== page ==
- The Tessa Jowell Brain Cancer Mission (TJBCM) is delighted to award excellence status to Barts Health and the Liverpool Network, joining nine other UK NHS neuro-centres as Tessa Jowell Centres of Excellence
- The award recognises the hard work put in by NHS teams to provide outstanding treatment and care to brain tumour patients, a disease that affects 12,000 new patients a year
- Despite best efforts from hospital teams and scientists, only 12% of adults survive for five years after diagnosis highlighting the need for further innovation in brain tumour care
- The newly awarded Centres of Excellence will play a leading role in accelerating innovation, sharing their knowledge and expertise with other NHS centres to improve care across the UK
16 December 2020
Barts Health (1) and the Liverpool Network (The Walton Centre, The Clatterbridge Cancer Centre and North Wales Cancer Treatment Centre) have been designated as Tessa Jowell Centres of Excellence for providing excellence in patient treatment, care and research.
The centres underwent an extensive assessment process and were assessed on a range of criteria including excellent clinical practice, emphasis on patient quality of life, staff training opportunities and the ability to offer research opportunities to patients. Both centres passed a rigorous rev-
iew conducted by an expert assessment committee which was discussed during virtual site visits. This was backed up by comprehensive patient feedback collected by The Brain Tumour Charity.
Dimitrios Paraskevopoulos, Neurosurgeon from Barts Health welcomed the announcement and said that “We are thrilled that Barts Health has been designated as a TJ Centre of Excellence. This acknowledges the hard work and dedication in our team to provide excellent patient-focussed care to a diverse population. We are able to provide strong links with basic cancer research and access to clinical trials, cutting edge treatment as well as rehabilitation support. We look forward to working with the Tessa Jowell Academy to provide even more opportunities for our patients and share our expertise.”
Michael Jenkinson, Neurosurgeon from The Walton Centre, speaking on behalf of the Liverpool Network, said “We are delighted to have been recognised as a TJBCM centre of excellence. The entire team works extremely hard to deliver the best possible wrap-around care for all our patients and their families. We are dedicated to providing high quality, compassionate and holistic care as well as offering clinical trials and research opportunities to patients – without whom, new and better treatments would not be possible.”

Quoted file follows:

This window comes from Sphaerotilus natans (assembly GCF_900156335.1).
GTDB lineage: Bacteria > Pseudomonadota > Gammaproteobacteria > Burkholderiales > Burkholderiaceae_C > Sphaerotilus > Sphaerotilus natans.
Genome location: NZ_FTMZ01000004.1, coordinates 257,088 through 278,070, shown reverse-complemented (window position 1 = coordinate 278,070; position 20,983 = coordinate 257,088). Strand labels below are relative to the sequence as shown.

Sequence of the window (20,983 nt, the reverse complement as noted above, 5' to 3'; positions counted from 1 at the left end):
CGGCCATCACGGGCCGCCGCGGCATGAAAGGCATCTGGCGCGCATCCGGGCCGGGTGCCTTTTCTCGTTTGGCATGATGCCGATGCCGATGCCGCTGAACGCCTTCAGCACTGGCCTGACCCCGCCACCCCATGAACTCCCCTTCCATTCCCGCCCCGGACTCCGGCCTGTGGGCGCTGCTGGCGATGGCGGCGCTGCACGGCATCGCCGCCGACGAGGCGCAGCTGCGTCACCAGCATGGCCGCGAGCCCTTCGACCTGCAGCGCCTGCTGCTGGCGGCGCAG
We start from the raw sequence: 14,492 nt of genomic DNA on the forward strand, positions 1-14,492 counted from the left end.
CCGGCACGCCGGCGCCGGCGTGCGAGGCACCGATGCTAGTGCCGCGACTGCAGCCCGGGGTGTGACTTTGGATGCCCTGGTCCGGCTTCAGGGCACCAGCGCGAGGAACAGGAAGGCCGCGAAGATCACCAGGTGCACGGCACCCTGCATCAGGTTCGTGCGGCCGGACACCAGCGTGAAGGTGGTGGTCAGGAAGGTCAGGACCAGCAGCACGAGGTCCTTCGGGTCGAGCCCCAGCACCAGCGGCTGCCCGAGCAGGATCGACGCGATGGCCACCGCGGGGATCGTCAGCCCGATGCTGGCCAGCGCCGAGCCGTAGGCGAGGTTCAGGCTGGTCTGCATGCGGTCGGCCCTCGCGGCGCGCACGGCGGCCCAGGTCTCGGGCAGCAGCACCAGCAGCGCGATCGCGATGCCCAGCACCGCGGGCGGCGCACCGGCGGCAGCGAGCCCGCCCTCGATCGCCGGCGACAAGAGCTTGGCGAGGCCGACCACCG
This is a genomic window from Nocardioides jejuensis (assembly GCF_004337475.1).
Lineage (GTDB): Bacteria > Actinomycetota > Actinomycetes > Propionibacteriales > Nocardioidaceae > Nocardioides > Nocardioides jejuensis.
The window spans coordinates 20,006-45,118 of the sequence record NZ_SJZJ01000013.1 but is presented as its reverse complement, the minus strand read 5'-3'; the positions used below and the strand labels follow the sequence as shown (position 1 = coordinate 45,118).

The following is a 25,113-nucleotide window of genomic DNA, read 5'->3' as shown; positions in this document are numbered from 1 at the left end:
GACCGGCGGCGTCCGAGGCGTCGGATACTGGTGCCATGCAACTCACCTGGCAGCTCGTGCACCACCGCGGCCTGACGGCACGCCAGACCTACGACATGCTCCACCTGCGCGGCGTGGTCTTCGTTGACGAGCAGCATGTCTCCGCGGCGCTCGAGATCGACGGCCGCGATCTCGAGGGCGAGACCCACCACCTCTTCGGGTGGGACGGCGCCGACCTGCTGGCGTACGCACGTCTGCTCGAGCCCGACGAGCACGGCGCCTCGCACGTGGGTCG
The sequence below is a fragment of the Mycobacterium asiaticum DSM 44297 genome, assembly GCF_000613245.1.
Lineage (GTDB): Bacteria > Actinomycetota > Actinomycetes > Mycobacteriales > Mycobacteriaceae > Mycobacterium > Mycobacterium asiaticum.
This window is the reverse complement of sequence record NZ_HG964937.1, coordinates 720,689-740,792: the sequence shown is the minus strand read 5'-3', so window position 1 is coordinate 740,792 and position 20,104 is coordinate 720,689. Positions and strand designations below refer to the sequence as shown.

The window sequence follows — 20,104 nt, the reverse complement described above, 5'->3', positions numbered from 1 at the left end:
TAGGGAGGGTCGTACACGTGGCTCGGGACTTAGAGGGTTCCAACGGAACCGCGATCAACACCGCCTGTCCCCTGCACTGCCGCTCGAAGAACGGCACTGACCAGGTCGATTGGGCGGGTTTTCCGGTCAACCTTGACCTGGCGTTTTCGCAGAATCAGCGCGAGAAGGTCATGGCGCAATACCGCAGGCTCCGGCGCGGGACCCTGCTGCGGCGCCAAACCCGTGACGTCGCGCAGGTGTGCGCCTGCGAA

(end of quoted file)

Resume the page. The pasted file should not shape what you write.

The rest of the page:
At least 88,000 British people are currently living with a brain tumour and over 5,000 people a year will lose their lives to it (2). The “Excellence” status provides reassurance about the availability of excellent care within the NHS and positive recognition for its staff who, despite the challenges of the Covid-19 pandemic, continue to go above and beyond for their patients.
Founded in 2018 to lead a new national strategy for brain tumours, the Tessa Jowell Brain Cancer Mission has led the national assessment and is committed to help all UK centres achieve “Excellence” status in the future. The 28 of 30 UK Brain Tumour Centres have by now participated in this extensive review; 11 have obtained Excellence status and the remaining centres are currently working hard to obtain this status as soon as possible.
Following recommendations of the assessment committee many previously assessed centres have already made considerable improvements and are expected to obtain excellence status in 2022. Improvements made include increasing access to rehabilitation and psychological support services, recruiting additional staff members, developing pathways for tumour biobanking and widening access to research opportunities for patients. TJBCM stressed that all UK Brain Tumour Centres who participated in the review provide safe and good care, meeting national guidelines.